In Miami and across Florida, many families are confronted with the difficult decision as to when they may need to place an elderly or infirm loved one in a nursing home. This is an emotional, personal and financial challenge that is rarely easy. However, if the facility is clean, the necessary medical and personal care is provided and there is a competent and attentive staff, it can be a positive for everyone. In recent years, nursing home abuse and neglect has been discussed. This is a frequent problem that no one should endure. In many cases, a victimized nursing home resident and their family wants to pursue a claim after an incident or incidents have occurred. In others, potential changes could set the stage for wrongdoing and families should be aware of them.
Staffing shortages spark attempt to reduce standards in nursing homes
If a recently proposed bill becomes law, Florida nursing home staffing requirements will be reduced. As the law currently stands, facilities that are short-staffed cannot admit new residents. The new law would change that and let new residents be admitted regardless of the number of staff available. In addition, the way in which the numbers of employees are calculated would change. Those who support the bill say this is necessary due to the ongoing staffing shortages. People advocating for patient safety disagree believing that the standard of care would decrease with less oversight into how many people must be on staff for the nursing home to operate safely.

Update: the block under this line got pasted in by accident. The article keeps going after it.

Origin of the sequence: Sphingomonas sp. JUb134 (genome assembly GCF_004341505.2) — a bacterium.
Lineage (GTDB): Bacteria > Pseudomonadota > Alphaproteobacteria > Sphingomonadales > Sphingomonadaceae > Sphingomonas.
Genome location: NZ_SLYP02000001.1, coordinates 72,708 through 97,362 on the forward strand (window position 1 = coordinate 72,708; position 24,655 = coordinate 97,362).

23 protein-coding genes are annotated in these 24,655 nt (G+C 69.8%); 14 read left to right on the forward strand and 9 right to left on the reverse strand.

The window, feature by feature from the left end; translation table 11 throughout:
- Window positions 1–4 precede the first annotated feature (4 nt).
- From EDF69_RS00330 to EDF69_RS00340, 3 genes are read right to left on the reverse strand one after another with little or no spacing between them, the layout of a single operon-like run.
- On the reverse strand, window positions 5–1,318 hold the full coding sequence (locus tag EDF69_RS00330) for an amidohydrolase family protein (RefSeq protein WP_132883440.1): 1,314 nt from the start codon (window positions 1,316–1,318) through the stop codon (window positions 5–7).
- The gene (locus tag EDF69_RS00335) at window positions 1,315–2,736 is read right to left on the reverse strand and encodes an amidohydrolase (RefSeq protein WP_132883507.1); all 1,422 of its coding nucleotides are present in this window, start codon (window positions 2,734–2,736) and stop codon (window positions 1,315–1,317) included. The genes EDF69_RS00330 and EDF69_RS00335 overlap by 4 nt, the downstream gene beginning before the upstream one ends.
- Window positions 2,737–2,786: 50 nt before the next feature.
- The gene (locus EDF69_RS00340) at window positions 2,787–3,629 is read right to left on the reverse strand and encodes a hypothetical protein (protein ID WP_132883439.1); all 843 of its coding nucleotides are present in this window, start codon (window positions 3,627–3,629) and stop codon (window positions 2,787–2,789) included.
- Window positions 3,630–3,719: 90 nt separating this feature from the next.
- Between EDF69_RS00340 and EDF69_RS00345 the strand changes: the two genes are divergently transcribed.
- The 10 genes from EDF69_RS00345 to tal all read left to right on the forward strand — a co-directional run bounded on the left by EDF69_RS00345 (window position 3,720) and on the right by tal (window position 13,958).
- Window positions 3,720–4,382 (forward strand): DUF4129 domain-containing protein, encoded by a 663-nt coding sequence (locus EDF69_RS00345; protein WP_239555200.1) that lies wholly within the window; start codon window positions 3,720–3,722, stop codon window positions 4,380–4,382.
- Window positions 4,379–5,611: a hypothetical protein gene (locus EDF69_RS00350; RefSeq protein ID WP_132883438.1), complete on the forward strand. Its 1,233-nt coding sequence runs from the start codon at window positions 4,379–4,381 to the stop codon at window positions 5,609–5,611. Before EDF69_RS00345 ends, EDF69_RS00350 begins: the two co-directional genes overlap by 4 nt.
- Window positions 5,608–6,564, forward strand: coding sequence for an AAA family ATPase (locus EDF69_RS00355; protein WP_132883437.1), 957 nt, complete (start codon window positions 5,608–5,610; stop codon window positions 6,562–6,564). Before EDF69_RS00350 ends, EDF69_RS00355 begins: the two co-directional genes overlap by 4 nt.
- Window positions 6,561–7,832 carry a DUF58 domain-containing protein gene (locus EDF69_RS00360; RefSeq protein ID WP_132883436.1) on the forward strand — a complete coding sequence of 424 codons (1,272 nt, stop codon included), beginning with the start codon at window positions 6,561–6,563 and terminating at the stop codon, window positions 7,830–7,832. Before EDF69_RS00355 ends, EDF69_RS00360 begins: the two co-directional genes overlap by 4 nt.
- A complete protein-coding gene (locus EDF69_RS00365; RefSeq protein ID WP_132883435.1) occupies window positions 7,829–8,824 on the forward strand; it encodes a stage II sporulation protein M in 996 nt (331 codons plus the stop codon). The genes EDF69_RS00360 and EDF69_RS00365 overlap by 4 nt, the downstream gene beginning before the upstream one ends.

One concern that is being voiced is that lobbyists for nursing home owners played a major role in the language of the bill. The law strengthening the number of staff needed for facilities to comply was passed in 2001. According to researchers, there is a correlation between the care residents are given and the number of trained staff members at the nursing home. This is not limited to nurses. Nursing assistants who do much of the one-on-one work with residents are vital to patient care. Statistically, 85% of facilities were forced to limit how many people they admitted in the middle of January due to an inability to meet the staffing standards.
Abuse and neglect can happen without warning in nursing homes
A key to nursing home residents receiving the proper care and protection is often based on staffing. If the state does move forward with the attempt to make the rules more flexible, it could place vulnerable people in jeopardy. Whether that results in them suffering injuries and trauma through abuse; they are deprived of the medication, exercise and companionship they need; or they are simply not given their nutrition in a timely manner, all can result in problems that lead to damage and potentially even death.
There are common signs of nursing home neglect and abuse that should be known. If people are declining in health for no justifiable reason, they have unexplained bruises, are acting withdrawn or outright claim they are being mistreated, it is imperative that family members know what steps to take. Talking to those who are experienced in these types of cases can be helpful with holding facilities accountable and protecting relatives who are in nursing homes.